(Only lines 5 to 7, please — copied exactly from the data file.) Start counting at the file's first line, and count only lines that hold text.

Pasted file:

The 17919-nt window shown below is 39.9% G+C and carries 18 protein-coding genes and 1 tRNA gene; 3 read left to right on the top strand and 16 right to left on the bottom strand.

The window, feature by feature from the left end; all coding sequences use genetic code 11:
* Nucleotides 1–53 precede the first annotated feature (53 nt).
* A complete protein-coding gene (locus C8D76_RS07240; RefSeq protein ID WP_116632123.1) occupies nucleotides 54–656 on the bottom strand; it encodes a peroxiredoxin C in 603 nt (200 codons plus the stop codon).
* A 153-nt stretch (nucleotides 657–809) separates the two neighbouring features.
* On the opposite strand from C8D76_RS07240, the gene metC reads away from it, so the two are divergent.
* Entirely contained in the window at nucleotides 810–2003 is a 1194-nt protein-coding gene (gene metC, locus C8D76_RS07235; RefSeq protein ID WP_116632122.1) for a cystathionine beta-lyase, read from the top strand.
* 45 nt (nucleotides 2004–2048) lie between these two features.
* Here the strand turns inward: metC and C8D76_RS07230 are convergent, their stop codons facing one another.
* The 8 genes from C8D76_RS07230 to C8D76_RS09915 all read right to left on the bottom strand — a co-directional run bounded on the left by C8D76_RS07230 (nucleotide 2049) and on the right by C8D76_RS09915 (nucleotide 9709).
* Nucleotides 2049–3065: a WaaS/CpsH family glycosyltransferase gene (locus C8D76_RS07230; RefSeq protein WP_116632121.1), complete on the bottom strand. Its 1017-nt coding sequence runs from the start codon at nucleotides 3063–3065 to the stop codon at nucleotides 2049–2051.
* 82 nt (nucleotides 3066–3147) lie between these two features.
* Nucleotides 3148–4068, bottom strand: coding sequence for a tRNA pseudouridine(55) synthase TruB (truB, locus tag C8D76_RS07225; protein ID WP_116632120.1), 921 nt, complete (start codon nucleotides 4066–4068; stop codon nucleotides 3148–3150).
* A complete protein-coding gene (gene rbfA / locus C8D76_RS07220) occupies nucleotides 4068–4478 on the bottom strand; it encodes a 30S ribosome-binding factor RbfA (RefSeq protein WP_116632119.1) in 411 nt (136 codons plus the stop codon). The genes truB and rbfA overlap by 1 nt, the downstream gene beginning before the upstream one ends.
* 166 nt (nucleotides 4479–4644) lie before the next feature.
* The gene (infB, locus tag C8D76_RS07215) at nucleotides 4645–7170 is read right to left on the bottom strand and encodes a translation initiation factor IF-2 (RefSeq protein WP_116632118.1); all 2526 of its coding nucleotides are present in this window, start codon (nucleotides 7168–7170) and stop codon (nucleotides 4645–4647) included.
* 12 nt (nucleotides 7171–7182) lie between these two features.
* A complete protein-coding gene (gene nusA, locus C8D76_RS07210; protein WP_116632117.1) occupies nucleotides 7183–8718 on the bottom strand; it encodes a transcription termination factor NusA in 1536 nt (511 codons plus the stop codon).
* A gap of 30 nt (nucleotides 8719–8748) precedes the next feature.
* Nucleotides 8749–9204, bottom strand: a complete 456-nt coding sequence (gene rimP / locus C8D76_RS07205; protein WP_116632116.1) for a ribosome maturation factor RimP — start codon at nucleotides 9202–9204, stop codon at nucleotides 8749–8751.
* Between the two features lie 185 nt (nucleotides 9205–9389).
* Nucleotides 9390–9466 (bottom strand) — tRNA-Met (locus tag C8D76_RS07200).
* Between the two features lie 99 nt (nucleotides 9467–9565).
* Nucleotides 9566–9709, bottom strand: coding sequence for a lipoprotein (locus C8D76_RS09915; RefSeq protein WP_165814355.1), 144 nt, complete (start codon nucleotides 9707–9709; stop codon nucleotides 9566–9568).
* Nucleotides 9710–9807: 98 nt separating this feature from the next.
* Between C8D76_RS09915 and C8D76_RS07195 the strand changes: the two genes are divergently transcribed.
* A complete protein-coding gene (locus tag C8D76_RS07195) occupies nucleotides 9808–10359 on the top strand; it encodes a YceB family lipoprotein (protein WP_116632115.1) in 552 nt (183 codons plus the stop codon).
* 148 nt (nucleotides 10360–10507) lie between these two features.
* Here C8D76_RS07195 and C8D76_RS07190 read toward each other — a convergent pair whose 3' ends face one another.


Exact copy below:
* A 153-nt stretch (nucleotides 657–809) separates the two neighbouring features.
* On the opposite strand from C8D76_RS07240, the gene metC reads away from it, so the two are divergent.
* Entirely contained in the window at nucleotides 810–2003 is a 1194-nt protein-coding gene (gene metC, locus C8D76_RS07235; RefSeq protein ID WP_116632122.1) for a cystathionine beta-lyase, read from the top strand.